Topic : My batton sticks out the pocket and my wife keeps complaining

When the batton will not flick back after tacking and we wobble the boattrying to flick it over.As its an old sail and boat,should the batton stick out at all,i have cut off an inch already.Is it because it is to stiff.any advice

Posted: 21/04/2006 22:23:10
By: pete nash
Is this about self circumcision or sailing.  Either see  a sailmaker or a Rabbi.  Either way it will bring tears to your eyes.

Posted: 23/04/2006 07:02:49
By: MR578
It tends to back the top of the sail even in a blow,so it is definatly the sail.I have tried a bit of extra kicker and adding tension to the rig to no avail.Should the batton stick out at all?

Posted: 23/04/2006 18:25:43
By: pete nash
Yes, the batten should stick out about an inch or two, next tie it in dead tight, should have about quarter inch of play. To tack it easliy needs to be as lose as possible without coming out of it's holder.

Posted: 23/04/2006 19:50:35
By: Alan F
you'll find  many threads about this, the basics are no tension in light winds, roll tack & pump/flick. If the sail is old or very full try a stiffer batten which will compress less and hense be easier to flick . you could of course lend your wife to an experienced helm to learn the technique but that might be more for you to contend with!  In answer to the first question yes it shoul stick out 20-40mm.have fun Barry

Posted: 23/04/2006 19:51:42
By: Barry Watkin
correction - next tie it in dead tight - was meant to be 'never tie in dead tight'

Posted: 23/04/2006 21:36:37
By: Alan F
One solution to this lies in coming to Rutland for the training.

Worked for me!

Posted: 23/04/2006 22:39:40
By: Jon
Should the top batten be tapered or plain and does it make a difference.  There seem to be so many types.

Posted: 24/04/2006 09:35:45
By: Garry R
I believe plain. Tapered would pull the draft forward which I don't think is what you would want.

Posted: 24/04/2006 10:45:47
By: Alan F
I'm on my way to Rutland. Hope I am not the only vintage merlin on the start line at'2180'!

Posted: 28/04/2006 17:27:16
By: pete nash
I have seen loads of comments about battens not flicking, the stiffness of battens, whether they should have tension or not, whether they stick out of leech or not and on reflection have come up with some questions.  If the batten is stiff and there is no tension then as you come about on a tack the batten should straighten at the head to wind point Under its own stiffness) and as the wind comes onto the other side of the sail the batten should curve in the opposite direction to the previous tack.  But it doesn't always do that.  Is it because it is "set" in the previous curve because it is gripped by the batten pocket right through the tack?  If the batten pocket slides over the batten during the tack it would allow the batten to straighten under its natural stiffness.  So the question is would a hefty spray of PTFE on the batten be an advantage?  Alternatively I may be talking rubbish so if this is the case let me know.

Posted: 12/05/2006 10:24:34
By: Garry R
When you say "no tension", what do you mean? If you mean tied off very loosly with say 1cm of play when the sail is not up the mast, then the batten string will go tight and there will still be compression in the batten as soon as you hoist the sail up the mast. 

If your top batten assumes a curve when you're sailing (which hopefully it does!) then rest assured it's under compression.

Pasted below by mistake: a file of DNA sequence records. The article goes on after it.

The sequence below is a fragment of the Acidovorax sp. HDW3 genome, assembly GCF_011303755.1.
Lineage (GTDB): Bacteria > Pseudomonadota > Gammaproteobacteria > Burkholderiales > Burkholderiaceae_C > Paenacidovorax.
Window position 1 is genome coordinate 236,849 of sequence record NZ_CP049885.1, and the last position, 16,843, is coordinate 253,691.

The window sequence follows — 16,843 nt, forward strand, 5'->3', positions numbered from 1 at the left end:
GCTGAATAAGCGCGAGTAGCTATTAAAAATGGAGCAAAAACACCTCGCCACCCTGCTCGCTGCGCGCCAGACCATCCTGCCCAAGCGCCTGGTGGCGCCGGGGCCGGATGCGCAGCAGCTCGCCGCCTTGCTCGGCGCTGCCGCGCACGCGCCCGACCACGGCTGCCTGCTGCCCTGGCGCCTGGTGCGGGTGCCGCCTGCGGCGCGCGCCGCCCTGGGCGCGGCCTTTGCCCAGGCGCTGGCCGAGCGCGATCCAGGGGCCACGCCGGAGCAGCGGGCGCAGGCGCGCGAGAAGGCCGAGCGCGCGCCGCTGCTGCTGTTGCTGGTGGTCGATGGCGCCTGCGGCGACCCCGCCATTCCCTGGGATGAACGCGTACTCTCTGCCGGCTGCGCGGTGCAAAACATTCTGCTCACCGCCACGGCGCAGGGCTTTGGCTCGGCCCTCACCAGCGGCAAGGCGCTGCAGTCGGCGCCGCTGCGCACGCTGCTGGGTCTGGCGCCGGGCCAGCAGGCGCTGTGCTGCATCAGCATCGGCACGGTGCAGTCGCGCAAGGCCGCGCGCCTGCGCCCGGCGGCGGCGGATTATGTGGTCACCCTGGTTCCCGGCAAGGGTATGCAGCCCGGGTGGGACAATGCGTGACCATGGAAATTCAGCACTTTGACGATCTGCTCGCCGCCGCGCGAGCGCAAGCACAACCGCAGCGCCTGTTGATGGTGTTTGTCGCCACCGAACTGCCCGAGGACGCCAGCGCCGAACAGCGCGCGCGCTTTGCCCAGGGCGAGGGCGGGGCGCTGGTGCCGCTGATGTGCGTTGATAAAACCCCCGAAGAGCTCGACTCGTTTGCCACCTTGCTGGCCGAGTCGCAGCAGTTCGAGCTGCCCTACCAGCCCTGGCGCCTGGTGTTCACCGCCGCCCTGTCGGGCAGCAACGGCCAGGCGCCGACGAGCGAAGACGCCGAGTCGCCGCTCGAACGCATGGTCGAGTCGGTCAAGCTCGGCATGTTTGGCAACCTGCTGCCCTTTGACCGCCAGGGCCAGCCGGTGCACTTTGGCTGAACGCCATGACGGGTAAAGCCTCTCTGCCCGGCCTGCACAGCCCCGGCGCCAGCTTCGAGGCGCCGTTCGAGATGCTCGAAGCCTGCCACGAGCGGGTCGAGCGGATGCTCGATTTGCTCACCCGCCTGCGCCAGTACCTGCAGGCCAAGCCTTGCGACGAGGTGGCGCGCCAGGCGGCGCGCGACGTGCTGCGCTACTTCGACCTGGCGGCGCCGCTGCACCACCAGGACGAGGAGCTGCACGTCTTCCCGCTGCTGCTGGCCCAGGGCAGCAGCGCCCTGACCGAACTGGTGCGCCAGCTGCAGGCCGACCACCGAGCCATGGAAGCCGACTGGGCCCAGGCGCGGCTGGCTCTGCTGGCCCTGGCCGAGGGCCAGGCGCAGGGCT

If you didn't tie the batten in at all, then in theory the sail would crumple and gather down the batten until you had maybe 18" or so of batten sticking out. At this point, the leech loads in the sail would be running straight from head to clew without inducing any compression forces into the batten, and the sail would stop working down the batten (which would be straight).

In practice, the sail wouldn't work that far down the batten due to the stiffness of the cloth and friction.

Posted: 12/05/2006 10:36:34
By: super-surfer (sailmaker)
Sorry, to answer your questions:

"But it doesn't always do that. Is it because it is "set" in the previous curve because it is gripped by the batten pocket right through the tack?"

- No. The batten is under compression, regardless of how loose the string is. The mast is pushing back at its front end, and the leech (via the tying off string) is pulling it forwards at its aft end.

"So the question is would a hefty spray of PTFE on the batten be an advantage?"

- I don't think so. The friction between the batten and the pocket isn't the issue. The main factors involved in getting the batten to flick are: 1) the stiffness of the batten and 2)the fullness of the sail.

Posted: 12/05/2006 10:47:07
By: super-surfer (sailmaker)
When I say no tension I mean a small gap between the end of the batten and the tie in and no the batten can't slip out.  There are little creases around the batten pocket when the boat is sailing.  The sail is certainly curved when set and it's in the light stuff that it won't flip. Guess that learning a hefty roll tack is the only answer Thanks for your help.

Posted: 12/05/2006 10:51:41
By: Garry R
As long as you dont break parts of rule 42.

Posted: 12/05/2006 12:33:27
By: The Judge
Always thought the old pre 1960 rules were right when "Fair Sailing" was rule 1.

Posted: 13/05/2006 10:55:04
By: Ancient Geek
Rule 1. Safety.
Rule 2 Fair sailing.
From then on No Poofters!

Posted: 13/05/2006 20:20:39
By: The Judge
Are there still any who sail MR's there were a couple but anno domini...........

Posted: 15/05/2006 10:59:12
By: Ancient Geek
Dodgy ground!!!!

Posted: 15/05/2006 20:35:55
By: Barry Watkin
RS 100, 200 300 400, yes but surely, not in the Merlin Rocket class.

Posted: 15/05/2006 21:57:54
By: The Judge


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